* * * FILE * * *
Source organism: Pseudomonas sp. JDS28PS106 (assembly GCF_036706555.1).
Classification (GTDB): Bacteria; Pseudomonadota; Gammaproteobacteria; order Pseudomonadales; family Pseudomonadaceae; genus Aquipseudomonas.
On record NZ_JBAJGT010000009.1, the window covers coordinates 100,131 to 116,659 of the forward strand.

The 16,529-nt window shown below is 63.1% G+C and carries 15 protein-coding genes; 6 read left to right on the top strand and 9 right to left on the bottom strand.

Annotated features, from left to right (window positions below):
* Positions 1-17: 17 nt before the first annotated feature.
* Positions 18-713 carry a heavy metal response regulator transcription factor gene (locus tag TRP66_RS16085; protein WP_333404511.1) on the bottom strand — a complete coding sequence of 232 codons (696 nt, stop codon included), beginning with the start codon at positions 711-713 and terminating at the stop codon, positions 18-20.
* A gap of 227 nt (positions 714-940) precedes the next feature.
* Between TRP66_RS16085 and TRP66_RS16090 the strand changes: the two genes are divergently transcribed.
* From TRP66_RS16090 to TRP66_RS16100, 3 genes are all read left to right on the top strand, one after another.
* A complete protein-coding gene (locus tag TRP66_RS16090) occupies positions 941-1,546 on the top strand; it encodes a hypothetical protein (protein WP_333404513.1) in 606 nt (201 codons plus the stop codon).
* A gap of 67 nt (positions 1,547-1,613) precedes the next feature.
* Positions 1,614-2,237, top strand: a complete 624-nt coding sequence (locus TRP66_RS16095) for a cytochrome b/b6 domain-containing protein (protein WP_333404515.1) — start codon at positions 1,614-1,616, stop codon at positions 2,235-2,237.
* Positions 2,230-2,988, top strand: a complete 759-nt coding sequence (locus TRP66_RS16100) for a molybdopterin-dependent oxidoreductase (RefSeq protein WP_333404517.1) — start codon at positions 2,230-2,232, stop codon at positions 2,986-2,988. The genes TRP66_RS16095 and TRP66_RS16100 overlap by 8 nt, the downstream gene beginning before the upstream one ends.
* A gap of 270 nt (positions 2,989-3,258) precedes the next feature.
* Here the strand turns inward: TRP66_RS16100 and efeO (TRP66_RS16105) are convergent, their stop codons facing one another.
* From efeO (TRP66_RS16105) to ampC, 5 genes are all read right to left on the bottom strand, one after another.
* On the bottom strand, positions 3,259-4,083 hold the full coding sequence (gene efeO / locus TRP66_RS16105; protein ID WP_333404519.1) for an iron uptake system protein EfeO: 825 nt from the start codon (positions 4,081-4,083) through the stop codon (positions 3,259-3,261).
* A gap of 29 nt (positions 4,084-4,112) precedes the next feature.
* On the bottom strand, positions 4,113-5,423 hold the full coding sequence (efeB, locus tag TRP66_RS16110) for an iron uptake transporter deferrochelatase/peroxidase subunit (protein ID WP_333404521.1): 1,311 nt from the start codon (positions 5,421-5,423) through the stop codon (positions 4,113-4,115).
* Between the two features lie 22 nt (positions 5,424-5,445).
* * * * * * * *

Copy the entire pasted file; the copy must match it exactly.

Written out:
Source organism: Pseudomonas sp. JDS28PS106 (assembly GCF_036706555.1).
Classification (GTDB): Bacteria; Pseudomonadota; Gammaproteobacteria; order Pseudomonadales; family Pseudomonadaceae; genus Aquipseudomonas.
On record NZ_JBAJGT010000009.1, the window covers coordinates 100,131 to 116,659 of the forward strand.

The 16,529-nt window shown below is 63.1% G+C and carries 15 protein-coding genes; 6 read left to right on the top strand and 9 right to left on the bottom strand.

Annotated features, from left to right (window positions below):
* Positions 1-17: 17 nt before the first annotated feature.
* Positions 18-713 carry a heavy metal response regulator transcription factor gene (locus tag TRP66_RS16085; protein WP_333404511.1) on the bottom strand — a complete coding sequence of 232 codons (696 nt, stop codon included), beginning with the start codon at positions 711-713 and terminating at the stop codon, positions 18-20.
* A gap of 227 nt (positions 714-940) precedes the next feature.
* Between TRP66_RS16085 and TRP66_RS16090 the strand changes: the two genes are divergently transcribed.
* From TRP66_RS16090 to TRP66_RS16100, 3 genes are all read left to right on the top strand, one after another.
* A complete protein-coding gene (locus tag TRP66_RS16090) occupies positions 941-1,546 on the top strand; it encodes a hypothetical protein (protein WP_333404513.1) in 606 nt (201 codons plus the stop codon).
* A gap of 67 nt (positions 1,547-1,613) precedes the next feature.
* Positions 1,614-2,237, top strand: a complete 624-nt coding sequence (locus TRP66_RS16095) for a cytochrome b/b6 domain-containing protein (protein WP_333404515.1) — start codon at positions 1,614-1,616, stop codon at positions 2,235-2,237.
* Positions 2,230-2,988, top strand: a complete 759-nt coding sequence (locus TRP66_RS16100) for a molybdopterin-dependent oxidoreductase (RefSeq protein WP_333404517.1) — start codon at positions 2,230-2,232, stop codon at positions 2,986-2,988. The genes TRP66_RS16095 and TRP66_RS16100 overlap by 8 nt, the downstream gene beginning before the upstream one ends.
* A gap of 270 nt (positions 2,989-3,258) precedes the next feature.
* Here the strand turns inward: TRP66_RS16100 and efeO (TRP66_RS16105) are convergent, their stop codons facing one another.
* From efeO (TRP66_RS16105) to ampC, 5 genes are all read right to left on the bottom strand, one after another.
* On the bottom strand, positions 3,259-4,083 hold the full coding sequence (gene efeO / locus TRP66_RS16105; protein ID WP_333404519.1) for an iron uptake system protein EfeO: 825 nt from the start codon (positions 4,081-4,083) through the stop codon (positions 3,259-3,261).
* A gap of 29 nt (positions 4,084-4,112) precedes the next feature.
* On the bottom strand, positions 4,113-5,423 hold the full coding sequence (efeB, locus tag TRP66_RS16110) for an iron uptake transporter deferrochelatase/peroxidase subunit (protein ID WP_333404521.1): 1,311 nt from the start codon (positions 5,421-5,423) through the stop codon (positions 4,113-4,115).
* Between the two features lie 22 nt (positions 5,424-5,445).